I can always count on Heidi to show me something new in London that I wouldn’t have read about in a guide book. She lived there for 15 years, maintains her claim on her rented room, and will return to work there—that’s the plan—after her sojourn in Australia.
From Parliament Hill, she led me on to Fortnum and Mason, in Picadilly. I look at a map now and wonder, did we pass Banqueting House? What is Banqueting House? Did we pass Scotland Yard? Surely I would remember walking through Trafalgar Square and along Pall Mall. I love that name because my grandparents smoked Pall Mall cigarettes. So sophisticated. And then they died of cancer, emphysema, and strokes.
Maybe we cut through Horse Guards and walked up Waterloo?
Regardless, F&M is one of those fancy schmancy brands with a royal warrant:
F&M is a department store founded 300 years ago and in the same stratosphere as Harrods’s or Liberty. I rarely step foot in places that have $$$$ next to their listing in a guide, but on a rainy day it’s fun have a look and take pictures, especially with a friend to whom I can exclaim, “Oooh, look at this!” to which she replies, “Aaahhh…so beautiful! How much?” and when I flip over the price tag we both suck in our breath in a combination of pleasure and pain.
The last time I was in London, Heidi and I spent a whole day doing this in Harrods and Liberty. I prefer Liberty to Harrods because the building itself is so beautiful; it’s reminiscent of something out of a Harry Potter movie.
They say you will know you have found your passion when you discover the thing that makes you lose all track of time and your surroundings. I just spent 20 minutes looking at photos I took at Liberty. I forgot it was -10F outside. I wasn’t worried that my laptop battery was about to die, or that friends were coming over and I needed to tidy up my place.
This happens frequently when I blog. Not just about going to posh places like Liberty, but during the process of coming up with words like posh … lush … luxuriant … sumptuous. Focusing on stringing the right words together and complementing them with just the right photos—it transports me to another world.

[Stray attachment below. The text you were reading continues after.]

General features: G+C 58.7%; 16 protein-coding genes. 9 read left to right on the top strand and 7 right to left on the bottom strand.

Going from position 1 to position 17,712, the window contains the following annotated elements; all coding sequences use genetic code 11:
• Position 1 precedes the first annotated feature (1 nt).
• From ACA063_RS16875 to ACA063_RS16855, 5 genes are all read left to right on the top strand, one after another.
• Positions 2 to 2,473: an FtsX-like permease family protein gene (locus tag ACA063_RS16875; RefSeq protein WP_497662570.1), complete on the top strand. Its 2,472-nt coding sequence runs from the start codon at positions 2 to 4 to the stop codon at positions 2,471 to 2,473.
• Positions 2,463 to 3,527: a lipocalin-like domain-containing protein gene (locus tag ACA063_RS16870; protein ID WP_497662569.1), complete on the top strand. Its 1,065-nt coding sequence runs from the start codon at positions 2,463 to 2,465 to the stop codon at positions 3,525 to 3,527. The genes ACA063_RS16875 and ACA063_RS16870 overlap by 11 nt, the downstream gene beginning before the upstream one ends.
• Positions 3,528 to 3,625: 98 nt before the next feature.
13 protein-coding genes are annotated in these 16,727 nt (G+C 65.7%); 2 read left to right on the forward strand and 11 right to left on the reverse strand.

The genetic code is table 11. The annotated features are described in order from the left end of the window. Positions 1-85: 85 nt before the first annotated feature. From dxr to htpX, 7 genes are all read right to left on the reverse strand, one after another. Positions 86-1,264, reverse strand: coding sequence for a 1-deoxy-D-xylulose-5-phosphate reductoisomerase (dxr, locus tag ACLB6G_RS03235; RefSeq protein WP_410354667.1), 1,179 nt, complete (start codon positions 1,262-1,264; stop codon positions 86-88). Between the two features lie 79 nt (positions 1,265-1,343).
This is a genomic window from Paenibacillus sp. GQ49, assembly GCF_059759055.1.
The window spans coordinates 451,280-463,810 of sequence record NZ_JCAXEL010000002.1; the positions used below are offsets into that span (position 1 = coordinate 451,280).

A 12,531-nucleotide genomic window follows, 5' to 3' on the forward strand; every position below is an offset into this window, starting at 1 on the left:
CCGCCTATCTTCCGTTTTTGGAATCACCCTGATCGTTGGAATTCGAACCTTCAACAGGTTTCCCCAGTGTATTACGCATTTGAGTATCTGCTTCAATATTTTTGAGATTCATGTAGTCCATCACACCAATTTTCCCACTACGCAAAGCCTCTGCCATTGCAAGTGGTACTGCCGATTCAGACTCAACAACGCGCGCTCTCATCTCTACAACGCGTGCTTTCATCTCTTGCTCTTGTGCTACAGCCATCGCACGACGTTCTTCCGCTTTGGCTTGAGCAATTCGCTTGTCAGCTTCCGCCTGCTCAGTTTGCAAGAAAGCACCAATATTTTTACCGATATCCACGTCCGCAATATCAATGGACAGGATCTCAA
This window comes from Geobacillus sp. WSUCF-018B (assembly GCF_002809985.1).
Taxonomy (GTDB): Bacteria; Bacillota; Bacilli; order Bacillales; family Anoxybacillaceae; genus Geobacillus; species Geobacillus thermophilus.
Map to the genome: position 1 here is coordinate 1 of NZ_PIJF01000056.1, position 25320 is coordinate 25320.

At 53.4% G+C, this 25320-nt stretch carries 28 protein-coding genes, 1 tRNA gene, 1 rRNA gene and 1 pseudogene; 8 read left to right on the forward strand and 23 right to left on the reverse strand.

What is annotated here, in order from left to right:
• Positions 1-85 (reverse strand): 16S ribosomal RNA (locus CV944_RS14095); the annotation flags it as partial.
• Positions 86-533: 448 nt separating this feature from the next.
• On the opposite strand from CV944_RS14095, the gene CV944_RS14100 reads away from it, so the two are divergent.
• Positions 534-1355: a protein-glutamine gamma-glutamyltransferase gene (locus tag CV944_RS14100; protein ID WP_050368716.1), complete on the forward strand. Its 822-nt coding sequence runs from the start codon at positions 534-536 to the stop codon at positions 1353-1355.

And we all want to go to another world once in a while, don’t we?
As I said, I had visited Harrods and Liberty a few years ago with Heidi, and I returned to Liberty right before I left London for Scotland this summer. I’ll give you a quick bad-photo tour of Liberty, then return to Fortnum and Mason.
The exterior. Note the golden ship on top, undoubtedly an originally-proud way of proclaiming, “Come and see all the beautiful things we have plundered from around the empire!”
The atriums, from bottom to top.
Carved wild things on the railings.
It’s just fabulous. If you are not fabulously rich, there are some signs that you don’t belong there. First, rooms with precious few items. This is not Walmart. It’s about price, not volume here.
There are sales, but.
Five hundred pounds is $678. But it’s all so beautiful. The William Morris fabrics and wallpaper. Persian carpets. I pretend I’m in a museum.
A green-velvet love seat! My inner gay man was ecstatic.
Some of it went too far. These faux mounted heads were £695 ($943). If you want a hand-crafted fake deer head, buy one on Etsy for one tenth the price.
Some smaller items were affordable but not easily portable, like the wrapping paper.
Buttons. This woman appeared to be in a trance.
The conservatory. You could probably buy these plants at Tesco for £14.99.
I had had enough of being dazzled and felt almost nauseous from all the colors, textures, and other stimulation. I made my way down, down, down one of the wooden staircases and encountered this on the ground floor.
As always in Britain, you can count on being reminded of all the men who gave their lives so we can buy green velvet love seats.